Free Audition Tips

Super helpful, and free!
This field is for validation purposes and should be left unchanged.

Send a Quick Message

  • We'll reply weekdays 9am-5pmET. Or call us at 212-868-3343. Or email us at [email protected]. Thank you 🙂
  • This field is for validation purposes and should be left unchanged.

Audiobooks or printed books: One better than the other?

Edge Studio

The Audiobooks genre continues to grow by leaps and bounds. While printed book sales recently dropped for several years in a row (they’ve more recently picked up by a few percentage points, but not enough to have fully recovered), and e-book sales have fluctuated in inverse proportion, the audiobook market has been booming. Why? Because busy people like listening to audiobooks of all types – fiction, non-fiction, how-to, whatever. What does that say about us as a society? And does it say anything about our brains?

The Association of American Publishers (AAP) reports that audiobook downloads increased by more than 38% in 2015 — about 2.9 million downloads. Membership at the audiobook publisher grew 40% (year on year). That’s 1.6 billion hours of audio content (vs. 1.2 a year earlier), according to Tracey Markham, Audible’s country manager in an article by CNBC.

Globally, the audiobook industry is valued at 2.8 billion dollars. In 2015, 43,000 new audiobooks were released. Two years earlier, the number was just 20,000.

Distribution follows various models. The publisher of Scholastic Audio has said, “The traditional audio customer will find your titles wherever you offer them.” To target the non-traditional audio user and first-time audiobook customers, publishers have added new models, such as subscriptions, bundling, and sampling.

These numbers for the United States reflect the audiobook industry growth trend worldwide. The production of Spanish-language audiobooks promises to build, as publishers target markets in Mexico, Spain, and South America. (In 2015, only 300 audio titles were produced in Latin America.) The Swedish audiobook company Storytel (one of many) has 200,000 subscribers in Sweden, Norway, Denmark and the Netherlands, who listened to 4 million audiobooks in 2015. Germany is a very large audiobook market, with 25,000 titles offered by 400 publishers, and nearly a thousand new titles being produced each year.

So it’s popular. But is it healthy? Is listening the same as reading?

Research suggests that mentally they are virtually the same, at least when taking what’s called “the simple view.” In terms of comprehension, there are essentially two considerations: One, “Decoding” the printed word, and two, “processing” the spoken word. The latter is more or less an inherent capability, as long as the vocabulary is known. The former involves an extra process in which humans are not fluent until later grades in school.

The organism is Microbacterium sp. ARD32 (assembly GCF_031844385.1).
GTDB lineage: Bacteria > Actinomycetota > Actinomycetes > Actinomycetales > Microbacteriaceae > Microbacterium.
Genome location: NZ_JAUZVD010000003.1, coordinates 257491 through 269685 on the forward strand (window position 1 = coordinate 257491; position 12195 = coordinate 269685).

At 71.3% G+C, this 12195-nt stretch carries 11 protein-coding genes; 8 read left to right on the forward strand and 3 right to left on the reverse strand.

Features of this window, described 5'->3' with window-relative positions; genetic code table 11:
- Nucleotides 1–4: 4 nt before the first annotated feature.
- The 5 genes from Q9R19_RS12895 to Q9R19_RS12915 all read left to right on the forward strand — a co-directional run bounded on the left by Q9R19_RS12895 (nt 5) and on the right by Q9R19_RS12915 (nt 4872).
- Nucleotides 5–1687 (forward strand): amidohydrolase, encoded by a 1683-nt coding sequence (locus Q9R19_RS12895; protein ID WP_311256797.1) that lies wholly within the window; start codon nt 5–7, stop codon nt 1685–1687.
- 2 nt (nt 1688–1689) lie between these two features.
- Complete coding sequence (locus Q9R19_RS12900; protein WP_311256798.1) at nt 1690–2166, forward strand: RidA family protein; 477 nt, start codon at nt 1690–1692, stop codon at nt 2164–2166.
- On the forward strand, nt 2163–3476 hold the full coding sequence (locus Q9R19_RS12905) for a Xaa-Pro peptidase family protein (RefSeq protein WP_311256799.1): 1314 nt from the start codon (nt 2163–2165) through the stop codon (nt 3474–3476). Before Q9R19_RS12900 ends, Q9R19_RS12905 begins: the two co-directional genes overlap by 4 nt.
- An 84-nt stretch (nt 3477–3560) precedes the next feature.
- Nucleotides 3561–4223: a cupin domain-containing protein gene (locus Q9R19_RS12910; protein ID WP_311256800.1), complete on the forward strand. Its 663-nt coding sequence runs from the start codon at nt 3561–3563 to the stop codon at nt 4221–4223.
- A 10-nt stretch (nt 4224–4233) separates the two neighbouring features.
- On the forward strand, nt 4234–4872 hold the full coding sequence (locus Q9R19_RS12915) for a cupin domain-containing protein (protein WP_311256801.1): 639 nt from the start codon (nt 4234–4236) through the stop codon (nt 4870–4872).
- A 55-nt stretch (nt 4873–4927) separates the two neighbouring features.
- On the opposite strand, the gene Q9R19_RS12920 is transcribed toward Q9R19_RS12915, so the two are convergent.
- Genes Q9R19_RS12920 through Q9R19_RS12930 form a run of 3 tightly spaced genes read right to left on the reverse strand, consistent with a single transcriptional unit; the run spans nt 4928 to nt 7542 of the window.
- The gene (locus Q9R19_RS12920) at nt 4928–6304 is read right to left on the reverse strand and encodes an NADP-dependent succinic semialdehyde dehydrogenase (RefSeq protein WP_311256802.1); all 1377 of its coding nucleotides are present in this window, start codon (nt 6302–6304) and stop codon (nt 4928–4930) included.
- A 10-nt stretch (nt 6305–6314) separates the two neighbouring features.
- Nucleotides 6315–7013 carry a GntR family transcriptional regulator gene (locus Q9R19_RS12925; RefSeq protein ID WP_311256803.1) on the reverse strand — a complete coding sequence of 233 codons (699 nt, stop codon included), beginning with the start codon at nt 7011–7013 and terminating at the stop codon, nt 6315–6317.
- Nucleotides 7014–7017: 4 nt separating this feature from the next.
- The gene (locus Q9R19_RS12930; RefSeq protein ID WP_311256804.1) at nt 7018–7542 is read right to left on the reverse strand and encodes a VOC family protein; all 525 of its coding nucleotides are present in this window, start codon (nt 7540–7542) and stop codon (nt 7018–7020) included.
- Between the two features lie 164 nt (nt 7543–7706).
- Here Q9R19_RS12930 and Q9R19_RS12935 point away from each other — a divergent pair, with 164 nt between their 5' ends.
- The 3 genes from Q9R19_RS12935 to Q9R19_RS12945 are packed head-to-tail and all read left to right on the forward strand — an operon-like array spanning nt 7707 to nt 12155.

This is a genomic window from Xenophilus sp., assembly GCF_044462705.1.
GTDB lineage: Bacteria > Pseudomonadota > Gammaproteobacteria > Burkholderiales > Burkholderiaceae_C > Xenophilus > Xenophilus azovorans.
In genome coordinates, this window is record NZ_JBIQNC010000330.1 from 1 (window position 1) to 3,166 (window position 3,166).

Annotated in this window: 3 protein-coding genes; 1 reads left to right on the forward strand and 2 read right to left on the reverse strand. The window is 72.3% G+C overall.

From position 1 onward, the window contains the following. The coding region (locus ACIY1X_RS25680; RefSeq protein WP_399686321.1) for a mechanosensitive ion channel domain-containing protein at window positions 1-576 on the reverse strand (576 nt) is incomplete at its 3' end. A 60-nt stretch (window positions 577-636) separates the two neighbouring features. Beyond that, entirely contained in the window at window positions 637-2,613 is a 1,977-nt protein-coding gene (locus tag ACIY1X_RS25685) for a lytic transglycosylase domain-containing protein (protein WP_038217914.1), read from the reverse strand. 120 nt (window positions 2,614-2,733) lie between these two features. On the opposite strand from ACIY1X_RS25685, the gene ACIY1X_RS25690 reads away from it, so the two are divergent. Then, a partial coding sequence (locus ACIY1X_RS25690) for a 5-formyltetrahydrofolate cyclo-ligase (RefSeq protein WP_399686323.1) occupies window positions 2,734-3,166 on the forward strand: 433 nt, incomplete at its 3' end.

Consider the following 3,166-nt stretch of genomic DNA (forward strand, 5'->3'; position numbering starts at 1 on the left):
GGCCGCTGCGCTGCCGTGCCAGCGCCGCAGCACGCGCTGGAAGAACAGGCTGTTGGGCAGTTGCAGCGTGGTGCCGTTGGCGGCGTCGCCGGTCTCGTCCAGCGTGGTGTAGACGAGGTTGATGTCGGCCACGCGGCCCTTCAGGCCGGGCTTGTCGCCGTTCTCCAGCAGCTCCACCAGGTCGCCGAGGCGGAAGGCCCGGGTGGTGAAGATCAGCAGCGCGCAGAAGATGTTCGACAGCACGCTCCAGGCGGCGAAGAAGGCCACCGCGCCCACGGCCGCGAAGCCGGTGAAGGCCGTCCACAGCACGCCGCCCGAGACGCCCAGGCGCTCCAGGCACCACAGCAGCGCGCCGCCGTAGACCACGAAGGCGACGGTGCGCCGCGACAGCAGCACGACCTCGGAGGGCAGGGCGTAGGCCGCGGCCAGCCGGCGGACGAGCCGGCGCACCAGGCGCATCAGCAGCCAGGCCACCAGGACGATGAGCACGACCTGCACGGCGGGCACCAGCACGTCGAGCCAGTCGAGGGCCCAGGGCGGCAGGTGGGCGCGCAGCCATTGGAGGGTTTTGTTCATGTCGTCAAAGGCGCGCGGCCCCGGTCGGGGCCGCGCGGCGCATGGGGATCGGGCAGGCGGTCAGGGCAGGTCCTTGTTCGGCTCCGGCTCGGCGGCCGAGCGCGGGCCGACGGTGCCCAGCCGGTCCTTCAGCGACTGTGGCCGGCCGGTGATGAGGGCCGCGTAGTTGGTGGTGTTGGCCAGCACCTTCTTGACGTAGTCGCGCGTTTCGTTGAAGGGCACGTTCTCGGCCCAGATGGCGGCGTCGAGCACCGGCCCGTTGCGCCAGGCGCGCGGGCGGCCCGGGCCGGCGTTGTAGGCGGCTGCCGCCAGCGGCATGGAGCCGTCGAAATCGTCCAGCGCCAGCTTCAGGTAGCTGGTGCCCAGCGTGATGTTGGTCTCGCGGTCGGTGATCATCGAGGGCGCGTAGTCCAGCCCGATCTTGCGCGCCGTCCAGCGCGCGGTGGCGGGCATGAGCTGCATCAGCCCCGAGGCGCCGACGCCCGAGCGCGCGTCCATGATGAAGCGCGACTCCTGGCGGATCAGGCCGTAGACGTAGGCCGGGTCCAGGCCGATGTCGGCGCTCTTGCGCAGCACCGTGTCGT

(In fact, possibly depending on training, habit, and amount of reading experience, some people “hear” a voice when reading silently, at least at times. And for all of us, if reading the words of a famous person, we’re inclined to hear that person’s voice in our head, at least for awhile.)

For adults, listening and reading are virtually the same, when it comes to simple comprehension.

When studying for a quiz or scouting for specific facts or passages, that’s a different matter. In some ways, the reason is obvious – for example, we can quickly scan page after page for the phrase “Here’s an example,” while it’s clearly not the same even with speeded-up audio. On the other hand, a narrator’s “prosody” (changes in pacing, pitch, and rhythm) can indicate a meaning that is not always apparent in the printed word. For example, “You’re such a master of irony,” might be intended as a compliment, or might be meant sarcastically … or even ironically. In print, you might not catch on.

Prosody can also aid vocabulary comprehension – a common example is the Shakespearean line, “Wherefore art thou Romeo?” Commas being used or omitted very randomly in those days, a visual reader might not get the true meaning of Juliet’s question. She’s not asking “Where are you, Romeo”? She’s asking “Why are you named Romeo?” … the author’s implication being that names should not matter. (She goes on to say “’’Tis but thy name that is my enemy;” and you’ll recall her “rose by another name would smell as sweet; So Romeo would, were he not Romeo call’d, retain that dear perfection … .”) A novice reader misunderstanding “wherefore” might be thrown off-course in all that follows, whereas the prosody of a skillful actress or narrator can lead their listener in the correct direction.

Printed matter itself has functional differences. Tests show that taking notes in longhand is more conducive to remembering what you wrote, compared with typing.

So yes, there are differences. And no, it does not matter, it just depends. Listening to a book can be as rewarding as reading it, sometimes even more so.

Remember that before humankind began creating (hand-)printed books for even limited consumption, stories and lessons were distributed o****y. Modern scholars assert that some authors, such as Henry James, are more comprehensible or enjoyable when read slowly, at almost a spoken-word speed.

And listening is infinitely more rewarding if it is the only way you have the time or capability. It’s like that old saying among professional photographers – “good or bad, the best camera is the one you have with you.”